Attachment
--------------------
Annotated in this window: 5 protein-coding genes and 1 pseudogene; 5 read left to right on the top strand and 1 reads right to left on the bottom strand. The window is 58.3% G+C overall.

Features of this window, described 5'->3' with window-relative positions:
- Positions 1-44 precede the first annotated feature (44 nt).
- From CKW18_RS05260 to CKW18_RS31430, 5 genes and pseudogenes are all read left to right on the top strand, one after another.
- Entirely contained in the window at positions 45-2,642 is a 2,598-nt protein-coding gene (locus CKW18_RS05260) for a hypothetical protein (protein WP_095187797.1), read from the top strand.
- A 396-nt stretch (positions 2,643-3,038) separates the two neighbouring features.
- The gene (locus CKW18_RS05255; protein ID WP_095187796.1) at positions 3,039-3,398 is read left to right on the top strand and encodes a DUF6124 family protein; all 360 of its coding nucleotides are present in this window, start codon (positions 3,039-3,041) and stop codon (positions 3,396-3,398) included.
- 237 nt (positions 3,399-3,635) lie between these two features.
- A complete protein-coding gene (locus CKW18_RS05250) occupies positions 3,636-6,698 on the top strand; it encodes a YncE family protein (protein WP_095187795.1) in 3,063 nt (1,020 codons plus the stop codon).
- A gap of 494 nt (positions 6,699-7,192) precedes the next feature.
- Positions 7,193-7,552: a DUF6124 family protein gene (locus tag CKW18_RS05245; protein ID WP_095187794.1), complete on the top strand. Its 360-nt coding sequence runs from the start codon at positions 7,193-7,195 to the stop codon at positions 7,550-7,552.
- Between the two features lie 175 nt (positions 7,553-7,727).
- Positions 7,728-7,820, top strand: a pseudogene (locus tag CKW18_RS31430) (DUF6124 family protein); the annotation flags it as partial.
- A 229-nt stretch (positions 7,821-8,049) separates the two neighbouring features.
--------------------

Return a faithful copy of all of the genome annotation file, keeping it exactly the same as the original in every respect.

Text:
Annotated in this window: 5 protein-coding genes and 1 pseudogene; 5 read left to right on the top strand and 1 reads right to left on the bottom strand. The window is 58.3% G+C overall.

Features of this window, described 5'->3' with window-relative positions:
- Positions 1-44 precede the first annotated feature (44 nt).
- From CKW18_RS05260 to CKW18_RS31430, 5 genes and pseudogenes are all read left to right on the top strand, one after another.
- Entirely contained in the window at positions 45-2,642 is a 2,598-nt protein-coding gene (locus CKW18_RS05260) for a hypothetical protein (protein WP_095187797.1), read from the top strand.
- A 396-nt stretch (positions 2,643-3,038) separates the two neighbouring features.
- The gene (locus CKW18_RS05255; protein ID WP_095187796.1) at positions 3,039-3,398 is read left to right on the top strand and encodes a DUF6124 family protein; all 360 of its coding nucleotides are present in this window, start codon (positions 3,039-3,041) and stop codon (positions 3,396-3,398) included.
- 237 nt (positions 3,399-3,635) lie between these two features.
- A complete protein-coding gene (locus CKW18_RS05250) occupies positions 3,636-6,698 on the top strand; it encodes a YncE family protein (protein WP_095187795.1) in 3,063 nt (1,020 codons plus the stop codon).
- A gap of 494 nt (positions 6,699-7,192) precedes the next feature.
- Positions 7,193-7,552: a DUF6124 family protein gene (locus tag CKW18_RS05245; protein ID WP_095187794.1), complete on the top strand. Its 360-nt coding sequence runs from the start codon at positions 7,193-7,195 to the stop codon at positions 7,550-7,552.
- Between the two features lie 175 nt (positions 7,553-7,727).
- Positions 7,728-7,820, top strand: a pseudogene (locus tag CKW18_RS31430) (DUF6124 family protein); the annotation flags it as partial.
- A 229-nt stretch (positions 7,821-8,049) separates the two neighbouring features.